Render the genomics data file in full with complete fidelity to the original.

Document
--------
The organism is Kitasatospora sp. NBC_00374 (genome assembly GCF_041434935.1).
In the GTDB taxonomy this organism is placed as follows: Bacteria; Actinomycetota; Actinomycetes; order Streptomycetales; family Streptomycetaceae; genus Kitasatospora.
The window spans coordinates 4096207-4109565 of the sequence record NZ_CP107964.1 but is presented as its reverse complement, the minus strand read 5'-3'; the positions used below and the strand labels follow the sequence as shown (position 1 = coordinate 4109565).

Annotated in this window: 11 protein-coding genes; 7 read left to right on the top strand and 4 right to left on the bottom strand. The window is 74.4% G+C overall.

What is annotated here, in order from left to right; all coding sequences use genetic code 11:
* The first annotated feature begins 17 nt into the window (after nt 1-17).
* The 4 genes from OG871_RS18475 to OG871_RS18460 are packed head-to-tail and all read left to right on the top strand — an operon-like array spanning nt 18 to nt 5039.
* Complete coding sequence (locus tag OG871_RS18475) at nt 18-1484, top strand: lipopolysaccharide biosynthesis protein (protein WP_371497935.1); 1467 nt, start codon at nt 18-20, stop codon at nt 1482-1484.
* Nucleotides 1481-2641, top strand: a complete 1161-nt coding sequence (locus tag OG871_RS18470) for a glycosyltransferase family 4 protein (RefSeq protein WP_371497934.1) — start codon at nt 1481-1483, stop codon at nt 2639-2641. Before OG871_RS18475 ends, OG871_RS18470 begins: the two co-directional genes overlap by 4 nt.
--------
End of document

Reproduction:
The organism is Kitasatospora sp. NBC_00374 (genome assembly GCF_041434935.1).
In the GTDB taxonomy this organism is placed as follows: Bacteria; Actinomycetota; Actinomycetes; order Streptomycetales; family Streptomycetaceae; genus Kitasatospora.
The window spans coordinates 4096207-4109565 of the sequence record NZ_CP107964.1 but is presented as its reverse complement, the minus strand read 5'-3'; the positions used below and the strand labels follow the sequence as shown (position 1 = coordinate 4109565).

Annotated in this window: 11 protein-coding genes; 7 read left to right on the top strand and 4 right to left on the bottom strand. The window is 74.4% G+C overall.

What is annotated here, in order from left to right; all coding sequences use genetic code 11:
* The first annotated feature begins 17 nt into the window (after nt 1-17).
* The 4 genes from OG871_RS18475 to OG871_RS18460 are packed head-to-tail and all read left to right on the top strand — an operon-like array spanning nt 18 to nt 5039.
* Complete coding sequence (locus tag OG871_RS18475) at nt 18-1484, top strand: lipopolysaccharide biosynthesis protein (protein WP_371497935.1); 1467 nt, start codon at nt 18-20, stop codon at nt 1482-1484.
* Nucleotides 1481-2641, top strand: a complete 1161-nt coding sequence (locus tag OG871_RS18470) for a glycosyltransferase family 4 protein (RefSeq protein WP_371497934.1) — start codon at nt 1481-1483, stop codon at nt 2639-2641. Before OG871_RS18475 ends, OG871_RS18470 begins: the two co-directional genes overlap by 4 nt.